February 22, 2015

How I Use It: Story Maker Pro (app)

Story Maker is one of my favorite apps to use with all elementary age language groups. I have found it useful to target many of my language goals that I inherited from the previous SLP at my school. I have used this with ages Kindergarten-6th (all ages that I treat). Some of these children are your average language delayed students, some are MMD, some are FMD. Some of these children need help with categorization and vocabulary. Some have difficulty with story sequencing, retell, comprehension and/or following directions. Some students have fluency disorders. This app can help target all of it!


Story Maker Introduction Screen


This is the screen where the magic begins! After clicking create a story on the introduction page, you now have free reign of the story making app. You see see the categories so neatly organized across the bottom of the screen. Each category has tons of items within it- as many locations, occupations, items, creatures, and delicacies as you could ever hope for.


Story Maker: Creating the Story

Here's an example of a story some of my students created. In this instance, we were working on telling a cohesive story. There was a lot of guided instruction with this group of students, as well as a visual set of criteria (characters, problem, solution, etc).  I let the students pick a story topic after they browsed the different people, aka characters, they could choose from.


     
Story Maker: Finished Product</center>

One thing I like about this app is that you also have the option of voice recording your story instead of putting any type. This saves time and works on expressive language and fluency, if that's something you need to target! 

Here are the ways I've used this app:

Categorization
Have students predict which category they'll find certain items. Tell them three things you want (or that a stuffed animal wants). Maybe your stuffed dog wants a ball, a doghouse and rain. Can the student identify the correct category each item will fall under?
Or... 
Create a page called "Things You Find in a Zoo" and have them find items within each given category. They'll find a zookeeper, cage, lion, tree, etc. and can place each picture on the page you created. 

Vocabulary
Pick one category and go from there. Perhaps this session, you're working on places. Let the child pick a few locations, then you pick a few. Take turns describing the locations. Tell where you'd find it (example: parking lot- you'll find one at Walmart, school, church, etc). Tell what it looks like and who you might find there. Make real word connections. (Parking lot was a simple example- there are SO many locations to choose from!) Included in this category are landmarks, which can be fun for older students after learning about famous places of the world.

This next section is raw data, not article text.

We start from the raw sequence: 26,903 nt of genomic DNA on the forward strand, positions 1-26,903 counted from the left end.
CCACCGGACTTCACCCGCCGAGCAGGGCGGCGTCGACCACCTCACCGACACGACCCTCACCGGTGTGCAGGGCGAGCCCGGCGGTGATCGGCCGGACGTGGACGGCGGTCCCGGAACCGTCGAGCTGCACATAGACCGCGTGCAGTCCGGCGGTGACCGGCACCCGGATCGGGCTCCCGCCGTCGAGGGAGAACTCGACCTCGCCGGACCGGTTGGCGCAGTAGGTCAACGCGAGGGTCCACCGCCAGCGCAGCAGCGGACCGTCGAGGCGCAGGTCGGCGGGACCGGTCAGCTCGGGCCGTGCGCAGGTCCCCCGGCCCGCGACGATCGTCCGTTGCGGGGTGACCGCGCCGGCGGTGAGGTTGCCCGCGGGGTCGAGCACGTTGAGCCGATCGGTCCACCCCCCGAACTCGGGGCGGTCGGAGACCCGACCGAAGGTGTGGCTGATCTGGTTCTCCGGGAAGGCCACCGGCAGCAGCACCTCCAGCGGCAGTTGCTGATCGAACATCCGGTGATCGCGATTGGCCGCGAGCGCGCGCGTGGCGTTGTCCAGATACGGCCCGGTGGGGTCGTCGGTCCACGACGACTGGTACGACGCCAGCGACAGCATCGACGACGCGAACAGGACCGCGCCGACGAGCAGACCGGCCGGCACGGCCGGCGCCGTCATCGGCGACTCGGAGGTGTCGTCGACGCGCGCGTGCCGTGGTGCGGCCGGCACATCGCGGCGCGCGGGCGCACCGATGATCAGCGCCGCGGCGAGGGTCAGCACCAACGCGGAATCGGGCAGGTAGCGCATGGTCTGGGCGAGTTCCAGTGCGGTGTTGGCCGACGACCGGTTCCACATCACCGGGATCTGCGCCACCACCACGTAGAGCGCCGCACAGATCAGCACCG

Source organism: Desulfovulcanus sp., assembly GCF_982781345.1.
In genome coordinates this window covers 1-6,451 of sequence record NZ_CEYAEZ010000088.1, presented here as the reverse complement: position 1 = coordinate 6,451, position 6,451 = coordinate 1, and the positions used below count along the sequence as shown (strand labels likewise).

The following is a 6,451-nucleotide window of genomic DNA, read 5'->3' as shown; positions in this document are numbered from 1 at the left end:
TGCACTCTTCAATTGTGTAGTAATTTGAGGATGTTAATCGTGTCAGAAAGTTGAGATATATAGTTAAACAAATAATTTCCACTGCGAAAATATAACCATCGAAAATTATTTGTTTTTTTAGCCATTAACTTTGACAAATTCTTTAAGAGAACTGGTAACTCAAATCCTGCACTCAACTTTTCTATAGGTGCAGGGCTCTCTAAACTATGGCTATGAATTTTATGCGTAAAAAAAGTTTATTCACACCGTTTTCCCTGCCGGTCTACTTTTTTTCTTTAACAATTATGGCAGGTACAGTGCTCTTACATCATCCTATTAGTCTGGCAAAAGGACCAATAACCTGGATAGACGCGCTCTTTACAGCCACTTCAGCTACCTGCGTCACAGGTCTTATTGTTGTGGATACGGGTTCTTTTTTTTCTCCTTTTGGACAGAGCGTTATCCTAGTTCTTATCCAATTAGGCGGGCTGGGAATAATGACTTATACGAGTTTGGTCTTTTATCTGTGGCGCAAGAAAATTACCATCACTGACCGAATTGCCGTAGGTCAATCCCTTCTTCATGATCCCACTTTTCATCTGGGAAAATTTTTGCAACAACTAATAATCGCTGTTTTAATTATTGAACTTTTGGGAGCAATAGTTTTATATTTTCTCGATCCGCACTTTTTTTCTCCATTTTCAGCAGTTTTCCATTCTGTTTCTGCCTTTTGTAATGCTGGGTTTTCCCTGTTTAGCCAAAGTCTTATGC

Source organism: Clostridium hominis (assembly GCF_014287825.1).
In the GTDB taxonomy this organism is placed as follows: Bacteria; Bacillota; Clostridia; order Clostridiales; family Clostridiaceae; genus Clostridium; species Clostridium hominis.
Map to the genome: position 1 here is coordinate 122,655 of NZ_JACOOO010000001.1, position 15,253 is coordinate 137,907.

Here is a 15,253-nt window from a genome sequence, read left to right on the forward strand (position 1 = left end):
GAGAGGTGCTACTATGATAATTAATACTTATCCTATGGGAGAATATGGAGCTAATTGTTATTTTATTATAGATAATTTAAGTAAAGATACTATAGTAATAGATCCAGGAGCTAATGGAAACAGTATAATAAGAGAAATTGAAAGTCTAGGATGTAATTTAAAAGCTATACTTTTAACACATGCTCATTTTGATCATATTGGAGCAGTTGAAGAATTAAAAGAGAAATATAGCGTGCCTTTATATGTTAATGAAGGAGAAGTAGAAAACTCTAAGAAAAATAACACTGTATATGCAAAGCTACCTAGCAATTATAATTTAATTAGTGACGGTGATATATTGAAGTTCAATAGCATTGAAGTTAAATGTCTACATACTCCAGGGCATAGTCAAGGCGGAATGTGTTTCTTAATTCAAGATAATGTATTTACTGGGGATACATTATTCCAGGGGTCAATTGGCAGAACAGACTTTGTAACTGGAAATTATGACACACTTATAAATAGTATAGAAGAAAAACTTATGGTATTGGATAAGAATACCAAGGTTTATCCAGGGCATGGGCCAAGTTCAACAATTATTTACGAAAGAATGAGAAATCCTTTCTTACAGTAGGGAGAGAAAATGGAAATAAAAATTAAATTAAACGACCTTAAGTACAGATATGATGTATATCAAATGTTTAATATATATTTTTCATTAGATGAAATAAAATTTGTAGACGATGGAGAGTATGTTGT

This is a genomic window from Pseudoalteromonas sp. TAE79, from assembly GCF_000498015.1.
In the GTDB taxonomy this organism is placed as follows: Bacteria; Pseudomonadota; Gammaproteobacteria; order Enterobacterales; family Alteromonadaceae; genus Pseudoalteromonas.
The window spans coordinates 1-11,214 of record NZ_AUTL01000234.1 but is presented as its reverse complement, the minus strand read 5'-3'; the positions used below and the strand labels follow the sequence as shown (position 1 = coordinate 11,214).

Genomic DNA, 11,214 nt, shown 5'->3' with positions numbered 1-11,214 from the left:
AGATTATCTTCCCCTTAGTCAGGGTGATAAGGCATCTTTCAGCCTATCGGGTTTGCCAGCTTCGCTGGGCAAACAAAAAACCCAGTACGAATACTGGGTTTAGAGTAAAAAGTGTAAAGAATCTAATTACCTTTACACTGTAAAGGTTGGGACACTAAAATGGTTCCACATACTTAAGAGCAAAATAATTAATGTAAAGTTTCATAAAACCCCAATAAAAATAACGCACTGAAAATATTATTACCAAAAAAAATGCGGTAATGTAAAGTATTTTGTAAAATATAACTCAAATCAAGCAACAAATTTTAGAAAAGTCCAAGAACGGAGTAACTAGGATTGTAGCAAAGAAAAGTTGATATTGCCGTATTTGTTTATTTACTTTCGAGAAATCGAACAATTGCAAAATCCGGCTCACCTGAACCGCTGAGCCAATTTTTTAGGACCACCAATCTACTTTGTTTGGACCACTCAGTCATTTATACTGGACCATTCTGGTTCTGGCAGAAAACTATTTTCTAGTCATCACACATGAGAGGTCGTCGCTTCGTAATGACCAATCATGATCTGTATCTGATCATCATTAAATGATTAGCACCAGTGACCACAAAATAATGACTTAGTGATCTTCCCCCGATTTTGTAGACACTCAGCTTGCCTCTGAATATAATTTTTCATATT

Story Retell, Sequencing and Comprehension
I lumped these together because targeting them is often similar with my groups. If you've just read "The Three Little Pigs", have the students retell it using this app. Remind them (visually, if needed) to use a BEGINNING, MIDDLE, and END. 
Or...
You can also make your own version of the story and put it in an incorrect order. The students then have the option of rearranging the story slides into the correct order. 
Or... 
Type a question on a slide about the story you just read. Then, provide pictures of 2-4 options of possible answers. (Example: What did Goldilocks eat?) This is a simple way to give the option of multiple choices for students who need it. 

Following Directions
Put 3 items on the screen (Example: table, banana, child). The student can be instructed to follow directions. If your younger students are like mine, they need help with basic concepts as well as following directions. Ask them to put the child beside the table, the banana behind the child, the table under the child. Let the students pick 3 objects that interest THEM and go from there. 

Fluency
Since this app has the option for voice recording, the student can create and tell their story, then replay it. This lets the student self monitor their speech and check for use of strategies. 

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Pro vs Free
I began with the free version of this app.  However, if you're wanting to save stories you've created (to continue in the next session, perhaps), it's worth the $5. 

Pros and Cons
Pros: Free version, affordable pro version, simplistic pictures, voice recording option, over 800 images to choose from, saving capabilities with paid version.
Cons: Sometimes, the students become "lost" in the mass of pictures available to choose from. However, with supervision, it's not an issue. 

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Overall, I love this app. I can target tons of goals and areas of language without spending a fortune or a ton of prep time. Let me know how you use this app!



*I am in no way affiliated with Super Duper, Inc. and am not being paid to endorse their products. 





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